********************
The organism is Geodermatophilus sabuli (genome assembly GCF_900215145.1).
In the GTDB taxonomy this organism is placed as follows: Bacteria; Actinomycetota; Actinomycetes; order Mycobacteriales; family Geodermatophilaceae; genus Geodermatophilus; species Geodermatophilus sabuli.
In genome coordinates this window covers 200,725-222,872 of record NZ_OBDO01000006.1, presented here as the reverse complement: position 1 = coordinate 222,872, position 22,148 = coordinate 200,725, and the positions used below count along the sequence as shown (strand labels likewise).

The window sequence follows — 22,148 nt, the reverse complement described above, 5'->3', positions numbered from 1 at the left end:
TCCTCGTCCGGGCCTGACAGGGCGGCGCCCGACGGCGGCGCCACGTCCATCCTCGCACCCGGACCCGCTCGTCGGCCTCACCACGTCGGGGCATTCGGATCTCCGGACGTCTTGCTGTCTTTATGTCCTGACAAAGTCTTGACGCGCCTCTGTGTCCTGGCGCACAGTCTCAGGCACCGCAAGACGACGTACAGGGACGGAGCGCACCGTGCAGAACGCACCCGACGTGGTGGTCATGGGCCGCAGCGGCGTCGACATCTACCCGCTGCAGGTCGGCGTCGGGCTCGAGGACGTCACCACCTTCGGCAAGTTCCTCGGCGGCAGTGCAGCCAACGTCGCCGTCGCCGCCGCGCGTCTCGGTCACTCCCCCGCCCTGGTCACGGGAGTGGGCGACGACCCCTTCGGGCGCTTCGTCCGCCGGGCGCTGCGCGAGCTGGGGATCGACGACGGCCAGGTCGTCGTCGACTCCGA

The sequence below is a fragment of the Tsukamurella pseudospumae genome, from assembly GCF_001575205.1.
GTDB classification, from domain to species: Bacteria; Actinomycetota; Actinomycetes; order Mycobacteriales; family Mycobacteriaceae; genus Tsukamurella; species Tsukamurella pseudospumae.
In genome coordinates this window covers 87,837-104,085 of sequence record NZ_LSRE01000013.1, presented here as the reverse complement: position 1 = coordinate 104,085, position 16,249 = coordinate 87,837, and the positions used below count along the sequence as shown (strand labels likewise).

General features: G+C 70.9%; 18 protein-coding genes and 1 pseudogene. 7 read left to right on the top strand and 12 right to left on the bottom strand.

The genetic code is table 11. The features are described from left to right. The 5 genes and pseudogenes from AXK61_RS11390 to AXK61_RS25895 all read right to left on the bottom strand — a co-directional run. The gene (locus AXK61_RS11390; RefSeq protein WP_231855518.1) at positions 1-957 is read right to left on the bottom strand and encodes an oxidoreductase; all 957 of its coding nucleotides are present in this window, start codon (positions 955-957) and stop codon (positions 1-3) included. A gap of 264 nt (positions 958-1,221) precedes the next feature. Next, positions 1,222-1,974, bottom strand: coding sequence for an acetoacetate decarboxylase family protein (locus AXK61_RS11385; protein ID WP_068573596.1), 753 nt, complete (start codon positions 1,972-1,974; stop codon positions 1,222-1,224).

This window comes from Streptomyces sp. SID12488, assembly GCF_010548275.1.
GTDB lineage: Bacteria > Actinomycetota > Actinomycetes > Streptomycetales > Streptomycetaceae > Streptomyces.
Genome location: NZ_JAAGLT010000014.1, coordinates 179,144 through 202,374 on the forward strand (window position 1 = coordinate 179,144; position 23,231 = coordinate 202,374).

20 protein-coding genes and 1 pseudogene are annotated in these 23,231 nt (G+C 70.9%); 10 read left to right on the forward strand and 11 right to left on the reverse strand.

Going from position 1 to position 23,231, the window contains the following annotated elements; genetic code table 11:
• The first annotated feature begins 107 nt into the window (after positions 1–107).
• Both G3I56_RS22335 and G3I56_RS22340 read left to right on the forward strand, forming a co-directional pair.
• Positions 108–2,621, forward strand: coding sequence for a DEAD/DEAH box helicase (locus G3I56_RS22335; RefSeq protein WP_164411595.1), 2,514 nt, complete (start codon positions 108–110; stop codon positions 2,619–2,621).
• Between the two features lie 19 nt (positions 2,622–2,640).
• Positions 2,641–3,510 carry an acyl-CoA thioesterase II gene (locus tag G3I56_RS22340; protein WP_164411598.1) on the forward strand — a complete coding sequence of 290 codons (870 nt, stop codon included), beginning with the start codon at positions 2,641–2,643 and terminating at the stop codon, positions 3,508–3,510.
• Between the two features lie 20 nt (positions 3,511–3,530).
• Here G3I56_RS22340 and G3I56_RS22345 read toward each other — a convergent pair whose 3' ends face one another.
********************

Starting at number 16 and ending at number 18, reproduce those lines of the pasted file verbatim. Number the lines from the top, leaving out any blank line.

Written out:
• The first annotated feature begins 107 nt into the window (after positions 1–107).
• Both G3I56_RS22335 and G3I56_RS22340 read left to right on the forward strand, forming a co-directional pair.
• Positions 108–2,621, forward strand: coding sequence for a DEAD/DEAH box helicase (locus G3I56_RS22335; RefSeq protein WP_164411595.1), 2,514 nt, complete (start codon positions 108–110; stop codon positions 2,619–2,621).